Today marks the occasion of us having been in our second home together for ten years. Just one of two milestones we will reach in the year 2008.


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mill hill in shoreham ...

Today we went on a 20 mile round cycle ride (with some walking up the steep bits) along the South Downs Way from Lancing, across to Devils Dyke, down to Hangleton and back again. I had intended to take lots of photos but the weather changed for the worse about a third of the way into the trip, so the camera had to be packed away. Is it just me, or is everyone else starting to get just a little tired of the relentless rain and wind we have been having?

Before we set out, we looked up a five hour forecast on the internet which said to expect possible showers, and brightening up by 11.00 am. We set off on our ride just before 7.30 am and took coats as forewarned. For anyone who knows the area we reached Truleigh Hill before the heavens opened, and they continued to stay open until we reached home again. Our clothes were literally hanging off us, we were cold and sopping wet. In a hilarious way we did enjoy ourselves and kept smiling and chuckling throughout the whole ride, and we did have a flask of hot water with us to make lattes, which warmed us up no end.

We were hoping to have a nose at what was happening at the Beachdown Festival which was being held up at the Dyke? As it turned out all we could see through the mist and torrential rain was the campsite, drenched, cold looking campers and the car park. The scene reminded me very much of what it must be like at Glastonbury, knee deep in mud!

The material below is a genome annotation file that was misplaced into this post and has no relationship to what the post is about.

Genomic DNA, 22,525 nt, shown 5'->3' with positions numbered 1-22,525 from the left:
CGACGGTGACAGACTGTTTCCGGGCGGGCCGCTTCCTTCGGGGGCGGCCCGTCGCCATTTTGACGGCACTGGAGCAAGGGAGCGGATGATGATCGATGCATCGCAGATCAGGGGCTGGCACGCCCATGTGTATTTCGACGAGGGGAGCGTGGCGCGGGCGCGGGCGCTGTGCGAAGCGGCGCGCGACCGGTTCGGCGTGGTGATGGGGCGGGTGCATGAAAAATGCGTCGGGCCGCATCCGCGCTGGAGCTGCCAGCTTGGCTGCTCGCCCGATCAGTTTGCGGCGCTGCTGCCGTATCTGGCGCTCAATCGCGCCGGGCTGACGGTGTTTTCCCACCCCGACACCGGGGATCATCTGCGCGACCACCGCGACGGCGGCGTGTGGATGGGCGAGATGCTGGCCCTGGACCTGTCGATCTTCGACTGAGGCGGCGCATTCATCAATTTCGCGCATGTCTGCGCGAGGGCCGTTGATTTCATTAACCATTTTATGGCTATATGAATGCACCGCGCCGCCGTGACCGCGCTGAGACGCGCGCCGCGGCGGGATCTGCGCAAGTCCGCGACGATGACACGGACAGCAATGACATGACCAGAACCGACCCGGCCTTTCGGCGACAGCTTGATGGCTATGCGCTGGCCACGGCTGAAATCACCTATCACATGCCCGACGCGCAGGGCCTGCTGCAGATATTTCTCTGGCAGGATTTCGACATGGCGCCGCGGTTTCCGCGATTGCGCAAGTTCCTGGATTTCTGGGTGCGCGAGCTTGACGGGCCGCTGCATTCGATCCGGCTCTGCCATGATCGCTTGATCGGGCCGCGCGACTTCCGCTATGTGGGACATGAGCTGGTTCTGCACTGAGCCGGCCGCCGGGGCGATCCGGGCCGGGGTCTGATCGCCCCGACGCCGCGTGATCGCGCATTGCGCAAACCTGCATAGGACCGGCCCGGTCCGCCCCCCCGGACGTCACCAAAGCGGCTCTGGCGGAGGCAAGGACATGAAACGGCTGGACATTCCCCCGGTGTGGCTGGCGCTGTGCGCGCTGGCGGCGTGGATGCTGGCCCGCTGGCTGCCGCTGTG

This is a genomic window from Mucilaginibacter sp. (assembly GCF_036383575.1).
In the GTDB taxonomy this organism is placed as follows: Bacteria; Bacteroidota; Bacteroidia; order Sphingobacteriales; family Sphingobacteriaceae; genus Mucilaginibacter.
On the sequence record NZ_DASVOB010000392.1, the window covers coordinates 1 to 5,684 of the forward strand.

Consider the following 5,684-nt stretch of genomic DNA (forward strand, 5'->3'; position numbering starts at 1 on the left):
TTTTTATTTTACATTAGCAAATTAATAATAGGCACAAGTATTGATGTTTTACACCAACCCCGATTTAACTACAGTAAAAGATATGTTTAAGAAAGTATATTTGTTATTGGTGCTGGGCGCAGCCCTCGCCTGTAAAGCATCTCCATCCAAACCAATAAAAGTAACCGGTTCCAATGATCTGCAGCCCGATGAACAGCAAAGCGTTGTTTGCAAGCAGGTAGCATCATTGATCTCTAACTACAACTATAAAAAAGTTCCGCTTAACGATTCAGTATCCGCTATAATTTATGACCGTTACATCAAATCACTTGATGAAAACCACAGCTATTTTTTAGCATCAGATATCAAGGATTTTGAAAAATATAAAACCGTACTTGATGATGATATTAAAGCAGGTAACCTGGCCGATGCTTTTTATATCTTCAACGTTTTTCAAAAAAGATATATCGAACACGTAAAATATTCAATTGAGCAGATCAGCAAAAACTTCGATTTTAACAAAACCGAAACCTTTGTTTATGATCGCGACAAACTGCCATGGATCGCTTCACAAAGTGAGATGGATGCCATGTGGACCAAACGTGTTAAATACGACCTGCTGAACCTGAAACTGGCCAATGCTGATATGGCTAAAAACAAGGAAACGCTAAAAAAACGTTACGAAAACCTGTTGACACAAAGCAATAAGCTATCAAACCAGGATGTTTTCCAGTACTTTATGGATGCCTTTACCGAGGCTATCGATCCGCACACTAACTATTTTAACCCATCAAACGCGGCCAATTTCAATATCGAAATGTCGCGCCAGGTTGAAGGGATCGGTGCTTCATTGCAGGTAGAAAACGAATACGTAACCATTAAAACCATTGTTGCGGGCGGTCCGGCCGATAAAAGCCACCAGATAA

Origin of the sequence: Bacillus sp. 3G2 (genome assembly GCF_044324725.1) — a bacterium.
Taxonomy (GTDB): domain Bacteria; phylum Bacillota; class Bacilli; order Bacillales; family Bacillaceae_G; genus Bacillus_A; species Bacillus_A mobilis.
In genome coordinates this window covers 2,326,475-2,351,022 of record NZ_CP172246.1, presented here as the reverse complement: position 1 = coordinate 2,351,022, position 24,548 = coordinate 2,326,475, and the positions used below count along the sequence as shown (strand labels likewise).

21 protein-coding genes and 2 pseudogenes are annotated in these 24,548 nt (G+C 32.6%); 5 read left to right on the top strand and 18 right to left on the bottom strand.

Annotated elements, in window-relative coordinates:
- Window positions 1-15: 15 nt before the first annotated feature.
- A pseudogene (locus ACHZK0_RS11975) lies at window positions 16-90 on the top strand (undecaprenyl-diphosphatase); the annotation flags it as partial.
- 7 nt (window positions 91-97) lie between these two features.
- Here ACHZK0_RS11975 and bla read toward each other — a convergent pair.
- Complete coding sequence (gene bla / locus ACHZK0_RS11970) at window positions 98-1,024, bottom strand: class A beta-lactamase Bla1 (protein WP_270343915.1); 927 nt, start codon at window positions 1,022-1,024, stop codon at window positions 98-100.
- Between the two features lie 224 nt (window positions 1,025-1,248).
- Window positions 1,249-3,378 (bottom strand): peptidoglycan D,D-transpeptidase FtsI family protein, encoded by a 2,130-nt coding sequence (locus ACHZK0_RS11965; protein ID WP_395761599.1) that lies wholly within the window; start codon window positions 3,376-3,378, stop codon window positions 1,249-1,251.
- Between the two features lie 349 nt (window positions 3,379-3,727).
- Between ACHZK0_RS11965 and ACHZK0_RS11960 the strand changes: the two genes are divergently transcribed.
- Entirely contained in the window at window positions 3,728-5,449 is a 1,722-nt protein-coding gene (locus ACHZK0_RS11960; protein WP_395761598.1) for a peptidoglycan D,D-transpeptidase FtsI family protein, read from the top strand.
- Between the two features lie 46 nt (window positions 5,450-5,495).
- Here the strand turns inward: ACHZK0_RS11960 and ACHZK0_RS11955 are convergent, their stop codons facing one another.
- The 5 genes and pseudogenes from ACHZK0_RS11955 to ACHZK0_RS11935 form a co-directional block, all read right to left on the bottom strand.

The photo of the lovely calf was taken from cattle grazing land just past Mill Hill in Shoreham. Strangely enough no cows were lying down. Is it true that when cows are lying down in a field, it means it is going to rain?

Mill Hill - watercolour painting by Robert Thome Waite RWS painted in 1867 and presented to the Marlipins Museum in honour of Henry Cheal in appreciation of his work.


peter and jane, or janet and john ...

Remember when our summers used to be like this, being able to spend endless hours down on the beach. Take another look at the picture, what do you think of Dad's trunks!

Peter and Jane, the brother and sister from the Ladybird Key Words Reading Scheme, have helped millions of children round the world to learn to read. I remember in Class 1 of St Wilfrids RC Primary School in Angmering, starting off with book 1a (short sentences of large bold print) and whizzing through the series finishing at book 12c (paragraphs of small print), a novel in comparison.

In the 1950s, educationalists William Murray and J McNally established that 12 words make up a quarter of all those we read and write. A mere 300 form three-quarters of the total number of words found in juvenile reading. The Ladybird Key Words Reading Scheme, written by William Murray, is based on those commonly used words, with 36 graded books plus supplementary readers.

It is the bestselling Ladybird series of all time. Which books did you start reading with?

Some words from this post are taken from the Ladybird Boys and Girls Calendar 2008, and the photo is from the August page. A present I was happy to be given last Christmas.